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from the chronology

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1917 (in the year) A Bahá'í Reading Room was established in Chicago by Luella Kirchner in 1917 or perhaps earlier and became the scene of an incident that exemplified a stage of evolution in the North American Bahá'í community. Because communications with 'Abdu'l-Bahá had been severed due to the war, the community was free to develop as it might. The Reading Room had become host to the "Harmonite Bahá'ís" - those who subscribed to the metaphysical interpretations of the Bahá'í Writings by W. W. Harmon.
      The situation came to a head when both the House of Spirituality and the Reading Room sent delegates to the Boston convention in April 1917. In November, during an event to commemorate the Centenary of the birth of Bahá'u'lláh in Chicago, the national community took up the affair and appointed an investigative committee consisting of Mason Remey (chair) as well as Emogene Hoagg, George Latimer and Louis Gregory. Their report tabled on the 9th of December found that the Reading Room (now calling themselves the Chicago Bahá'í Assembly), had been in violation for "mingling human ideas with the Word of God".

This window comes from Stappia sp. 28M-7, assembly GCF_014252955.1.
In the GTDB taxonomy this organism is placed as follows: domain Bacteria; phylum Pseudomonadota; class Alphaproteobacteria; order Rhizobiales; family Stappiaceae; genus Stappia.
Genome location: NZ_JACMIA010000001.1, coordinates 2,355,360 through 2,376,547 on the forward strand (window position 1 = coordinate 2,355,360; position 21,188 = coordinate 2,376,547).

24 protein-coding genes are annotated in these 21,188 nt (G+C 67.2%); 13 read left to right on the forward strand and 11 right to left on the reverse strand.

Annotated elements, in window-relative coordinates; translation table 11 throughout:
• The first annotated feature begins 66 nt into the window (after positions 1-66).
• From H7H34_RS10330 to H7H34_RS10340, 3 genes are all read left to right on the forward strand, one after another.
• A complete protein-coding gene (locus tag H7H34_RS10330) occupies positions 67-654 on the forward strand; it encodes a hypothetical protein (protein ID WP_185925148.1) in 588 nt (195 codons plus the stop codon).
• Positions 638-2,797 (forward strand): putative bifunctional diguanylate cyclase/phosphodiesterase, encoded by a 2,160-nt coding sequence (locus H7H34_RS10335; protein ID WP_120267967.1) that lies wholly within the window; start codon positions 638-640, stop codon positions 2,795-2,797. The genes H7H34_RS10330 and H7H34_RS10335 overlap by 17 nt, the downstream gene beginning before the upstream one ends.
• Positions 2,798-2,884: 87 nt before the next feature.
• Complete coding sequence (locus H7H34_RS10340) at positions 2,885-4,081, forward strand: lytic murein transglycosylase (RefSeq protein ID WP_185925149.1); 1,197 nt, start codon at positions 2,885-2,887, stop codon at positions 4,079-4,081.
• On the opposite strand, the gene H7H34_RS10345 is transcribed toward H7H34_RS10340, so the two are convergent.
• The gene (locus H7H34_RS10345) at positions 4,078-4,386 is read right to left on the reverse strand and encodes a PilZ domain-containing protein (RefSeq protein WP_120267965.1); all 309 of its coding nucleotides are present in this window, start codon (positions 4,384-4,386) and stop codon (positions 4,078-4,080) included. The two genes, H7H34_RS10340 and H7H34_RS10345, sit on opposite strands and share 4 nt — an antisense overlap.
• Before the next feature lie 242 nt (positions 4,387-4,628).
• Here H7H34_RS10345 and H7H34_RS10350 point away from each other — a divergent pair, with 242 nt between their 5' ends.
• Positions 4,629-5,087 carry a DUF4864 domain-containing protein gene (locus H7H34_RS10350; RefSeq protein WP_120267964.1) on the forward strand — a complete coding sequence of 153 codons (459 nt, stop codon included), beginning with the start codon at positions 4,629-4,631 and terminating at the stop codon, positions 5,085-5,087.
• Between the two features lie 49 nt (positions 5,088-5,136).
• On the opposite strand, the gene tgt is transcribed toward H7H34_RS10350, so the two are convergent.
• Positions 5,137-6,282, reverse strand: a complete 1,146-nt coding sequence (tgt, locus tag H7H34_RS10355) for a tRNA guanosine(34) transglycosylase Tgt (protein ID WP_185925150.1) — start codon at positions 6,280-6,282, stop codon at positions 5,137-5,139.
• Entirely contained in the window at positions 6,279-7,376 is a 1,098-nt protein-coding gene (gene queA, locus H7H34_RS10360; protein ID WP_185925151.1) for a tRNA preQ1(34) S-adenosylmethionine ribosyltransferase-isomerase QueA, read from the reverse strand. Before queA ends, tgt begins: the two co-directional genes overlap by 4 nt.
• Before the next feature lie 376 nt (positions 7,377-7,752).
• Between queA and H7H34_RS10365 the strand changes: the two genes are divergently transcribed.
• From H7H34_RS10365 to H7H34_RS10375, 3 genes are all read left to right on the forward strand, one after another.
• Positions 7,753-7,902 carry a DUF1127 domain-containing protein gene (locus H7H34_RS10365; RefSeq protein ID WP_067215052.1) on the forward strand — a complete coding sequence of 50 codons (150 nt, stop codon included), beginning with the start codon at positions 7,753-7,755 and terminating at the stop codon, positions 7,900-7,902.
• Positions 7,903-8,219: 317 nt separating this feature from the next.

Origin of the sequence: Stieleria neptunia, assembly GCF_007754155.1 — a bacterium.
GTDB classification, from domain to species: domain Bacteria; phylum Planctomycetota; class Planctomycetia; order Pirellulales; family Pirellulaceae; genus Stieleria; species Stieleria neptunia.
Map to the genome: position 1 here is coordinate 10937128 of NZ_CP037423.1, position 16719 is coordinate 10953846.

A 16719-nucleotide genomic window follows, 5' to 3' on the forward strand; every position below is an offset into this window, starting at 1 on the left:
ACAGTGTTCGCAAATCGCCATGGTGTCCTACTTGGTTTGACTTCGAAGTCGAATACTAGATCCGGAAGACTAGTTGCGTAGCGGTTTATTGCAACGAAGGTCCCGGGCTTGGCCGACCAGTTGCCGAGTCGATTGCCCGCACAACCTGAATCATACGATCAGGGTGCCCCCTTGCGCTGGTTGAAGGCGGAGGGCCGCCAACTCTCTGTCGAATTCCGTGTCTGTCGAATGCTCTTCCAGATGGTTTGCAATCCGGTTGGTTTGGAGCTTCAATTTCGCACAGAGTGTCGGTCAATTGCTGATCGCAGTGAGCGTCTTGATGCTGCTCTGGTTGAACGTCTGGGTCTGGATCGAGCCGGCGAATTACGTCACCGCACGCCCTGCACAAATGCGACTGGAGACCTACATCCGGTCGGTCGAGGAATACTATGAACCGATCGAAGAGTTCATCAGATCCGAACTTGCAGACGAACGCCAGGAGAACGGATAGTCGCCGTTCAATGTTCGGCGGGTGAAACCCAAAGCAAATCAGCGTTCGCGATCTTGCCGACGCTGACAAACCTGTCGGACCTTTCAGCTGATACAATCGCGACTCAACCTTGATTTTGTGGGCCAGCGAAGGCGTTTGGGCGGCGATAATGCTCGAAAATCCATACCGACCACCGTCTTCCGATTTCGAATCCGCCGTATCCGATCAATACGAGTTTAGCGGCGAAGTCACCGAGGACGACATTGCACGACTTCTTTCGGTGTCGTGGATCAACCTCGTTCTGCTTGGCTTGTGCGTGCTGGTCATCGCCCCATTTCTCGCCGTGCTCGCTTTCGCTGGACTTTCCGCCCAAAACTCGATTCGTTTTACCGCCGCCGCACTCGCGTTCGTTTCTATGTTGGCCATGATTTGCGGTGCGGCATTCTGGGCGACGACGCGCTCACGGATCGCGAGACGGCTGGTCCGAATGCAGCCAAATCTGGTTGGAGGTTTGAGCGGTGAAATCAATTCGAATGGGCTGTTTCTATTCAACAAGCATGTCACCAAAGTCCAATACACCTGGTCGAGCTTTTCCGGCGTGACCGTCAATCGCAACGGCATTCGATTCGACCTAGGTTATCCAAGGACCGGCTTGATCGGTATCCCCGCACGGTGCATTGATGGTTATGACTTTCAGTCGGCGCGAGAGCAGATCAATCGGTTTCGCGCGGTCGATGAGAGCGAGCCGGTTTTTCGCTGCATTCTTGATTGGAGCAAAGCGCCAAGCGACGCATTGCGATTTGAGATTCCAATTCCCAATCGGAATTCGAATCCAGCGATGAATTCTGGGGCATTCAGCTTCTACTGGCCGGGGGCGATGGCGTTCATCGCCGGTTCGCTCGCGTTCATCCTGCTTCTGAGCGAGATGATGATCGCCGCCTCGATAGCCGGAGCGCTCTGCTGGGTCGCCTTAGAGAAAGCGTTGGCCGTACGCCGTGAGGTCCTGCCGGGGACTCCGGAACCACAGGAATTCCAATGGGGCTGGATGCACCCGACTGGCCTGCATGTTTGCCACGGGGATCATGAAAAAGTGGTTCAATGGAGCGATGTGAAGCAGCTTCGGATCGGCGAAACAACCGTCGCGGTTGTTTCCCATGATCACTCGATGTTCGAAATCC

The victory over the "dissenters" was not complete however. In addition to those who were attracted by Harmon's interpretations there were those leading Bahá'ís like Agnes Parsons and Joseph Hannen who objected to the way the committee had conducted it's investigation. However, at the April 1918 convention the report was unanimously approved by the delegates albeit with several absent delegates. Thus the balance between liberalism and authoritarianism was shifted to the latter with firm ideas about what constituted the Bahá'í belief. As a result in 1918 there was a proposal to establish a review procedure for Bahá'í publications, both old and new as well as measures to ensure doctrinal control at Green Acre. [SBBH1p189-194]